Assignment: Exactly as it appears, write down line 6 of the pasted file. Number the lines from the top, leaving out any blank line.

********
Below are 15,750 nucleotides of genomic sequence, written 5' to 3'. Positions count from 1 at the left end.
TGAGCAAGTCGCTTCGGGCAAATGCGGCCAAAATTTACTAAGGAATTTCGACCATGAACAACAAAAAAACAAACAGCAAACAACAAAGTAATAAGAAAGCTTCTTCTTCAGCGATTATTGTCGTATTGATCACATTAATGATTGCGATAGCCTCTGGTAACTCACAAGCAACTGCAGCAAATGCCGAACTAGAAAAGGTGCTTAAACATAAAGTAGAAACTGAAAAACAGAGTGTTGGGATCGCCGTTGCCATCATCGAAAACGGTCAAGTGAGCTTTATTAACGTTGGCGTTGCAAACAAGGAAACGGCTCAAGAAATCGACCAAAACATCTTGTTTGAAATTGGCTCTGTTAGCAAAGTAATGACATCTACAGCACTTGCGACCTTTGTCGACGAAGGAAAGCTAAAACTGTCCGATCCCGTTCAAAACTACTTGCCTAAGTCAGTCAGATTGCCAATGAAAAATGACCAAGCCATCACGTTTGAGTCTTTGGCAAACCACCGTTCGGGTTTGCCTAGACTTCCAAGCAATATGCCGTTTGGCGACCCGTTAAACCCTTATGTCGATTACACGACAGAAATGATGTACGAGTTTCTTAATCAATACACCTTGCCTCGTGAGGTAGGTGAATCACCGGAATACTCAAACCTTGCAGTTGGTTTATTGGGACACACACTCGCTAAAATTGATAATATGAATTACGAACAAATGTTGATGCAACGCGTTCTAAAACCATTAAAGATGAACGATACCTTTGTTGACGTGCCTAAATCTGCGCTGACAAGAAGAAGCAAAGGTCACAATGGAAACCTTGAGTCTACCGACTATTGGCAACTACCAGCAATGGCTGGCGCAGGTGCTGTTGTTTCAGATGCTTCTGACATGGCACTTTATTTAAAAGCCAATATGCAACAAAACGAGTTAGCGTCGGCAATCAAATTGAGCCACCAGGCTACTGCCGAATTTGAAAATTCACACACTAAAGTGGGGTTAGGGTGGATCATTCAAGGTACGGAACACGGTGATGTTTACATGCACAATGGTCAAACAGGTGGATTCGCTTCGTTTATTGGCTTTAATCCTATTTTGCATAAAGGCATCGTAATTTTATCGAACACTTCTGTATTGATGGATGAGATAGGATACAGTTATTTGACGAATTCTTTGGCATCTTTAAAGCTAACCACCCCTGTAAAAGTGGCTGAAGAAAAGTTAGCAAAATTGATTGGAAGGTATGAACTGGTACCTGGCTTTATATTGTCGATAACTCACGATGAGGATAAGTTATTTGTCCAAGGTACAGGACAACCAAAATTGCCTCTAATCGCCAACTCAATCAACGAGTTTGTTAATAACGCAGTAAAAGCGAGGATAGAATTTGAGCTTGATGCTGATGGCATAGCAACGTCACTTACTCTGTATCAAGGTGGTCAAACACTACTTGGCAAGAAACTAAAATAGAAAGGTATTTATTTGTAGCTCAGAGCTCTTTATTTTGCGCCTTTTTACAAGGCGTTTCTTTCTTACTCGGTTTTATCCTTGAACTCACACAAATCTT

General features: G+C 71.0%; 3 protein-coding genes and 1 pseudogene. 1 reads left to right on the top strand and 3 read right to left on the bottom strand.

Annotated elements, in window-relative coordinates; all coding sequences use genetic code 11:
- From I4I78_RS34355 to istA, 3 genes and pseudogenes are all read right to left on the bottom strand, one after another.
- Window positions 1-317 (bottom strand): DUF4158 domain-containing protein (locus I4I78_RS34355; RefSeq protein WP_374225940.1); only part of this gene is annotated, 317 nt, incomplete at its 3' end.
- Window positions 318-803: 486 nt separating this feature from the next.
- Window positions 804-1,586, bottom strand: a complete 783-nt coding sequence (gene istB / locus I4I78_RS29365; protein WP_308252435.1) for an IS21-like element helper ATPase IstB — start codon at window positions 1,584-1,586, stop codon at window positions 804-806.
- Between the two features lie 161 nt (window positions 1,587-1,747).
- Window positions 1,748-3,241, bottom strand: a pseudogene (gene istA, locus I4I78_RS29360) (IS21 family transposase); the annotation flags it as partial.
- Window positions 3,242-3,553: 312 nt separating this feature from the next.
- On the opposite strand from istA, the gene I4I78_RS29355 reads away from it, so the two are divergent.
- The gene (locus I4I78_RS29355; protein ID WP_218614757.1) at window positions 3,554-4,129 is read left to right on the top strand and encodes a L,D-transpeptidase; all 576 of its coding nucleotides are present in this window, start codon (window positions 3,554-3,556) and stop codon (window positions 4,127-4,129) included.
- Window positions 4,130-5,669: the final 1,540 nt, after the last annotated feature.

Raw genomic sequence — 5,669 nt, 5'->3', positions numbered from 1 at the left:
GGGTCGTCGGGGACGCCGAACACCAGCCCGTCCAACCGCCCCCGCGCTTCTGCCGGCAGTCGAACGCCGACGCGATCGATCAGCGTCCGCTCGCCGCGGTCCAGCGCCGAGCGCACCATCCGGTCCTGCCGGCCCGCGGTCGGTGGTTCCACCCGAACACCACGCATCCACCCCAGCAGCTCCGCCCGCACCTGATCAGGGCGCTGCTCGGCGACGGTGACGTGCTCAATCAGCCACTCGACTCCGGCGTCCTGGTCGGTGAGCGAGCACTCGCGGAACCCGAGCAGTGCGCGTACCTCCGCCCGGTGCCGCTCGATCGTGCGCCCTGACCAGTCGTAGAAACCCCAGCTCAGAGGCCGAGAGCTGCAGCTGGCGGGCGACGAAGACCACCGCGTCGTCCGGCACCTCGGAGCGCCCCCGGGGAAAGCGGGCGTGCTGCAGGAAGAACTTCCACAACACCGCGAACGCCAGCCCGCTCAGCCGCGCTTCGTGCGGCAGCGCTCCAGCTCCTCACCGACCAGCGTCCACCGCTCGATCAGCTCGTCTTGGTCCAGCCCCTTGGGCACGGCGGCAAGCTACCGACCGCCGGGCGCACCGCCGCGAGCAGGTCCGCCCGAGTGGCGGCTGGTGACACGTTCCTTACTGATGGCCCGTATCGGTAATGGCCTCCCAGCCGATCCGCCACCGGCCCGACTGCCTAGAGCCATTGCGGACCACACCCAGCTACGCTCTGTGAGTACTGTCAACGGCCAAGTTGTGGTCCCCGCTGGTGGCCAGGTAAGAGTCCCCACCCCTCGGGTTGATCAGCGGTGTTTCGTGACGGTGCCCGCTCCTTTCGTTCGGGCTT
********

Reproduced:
- Window positions 1-317 (bottom strand): DUF4158 domain-containing protein (locus I4I78_RS34355; RefSeq protein WP_374225940.1); only part of this gene is annotated, 317 nt, incomplete at its 3' end.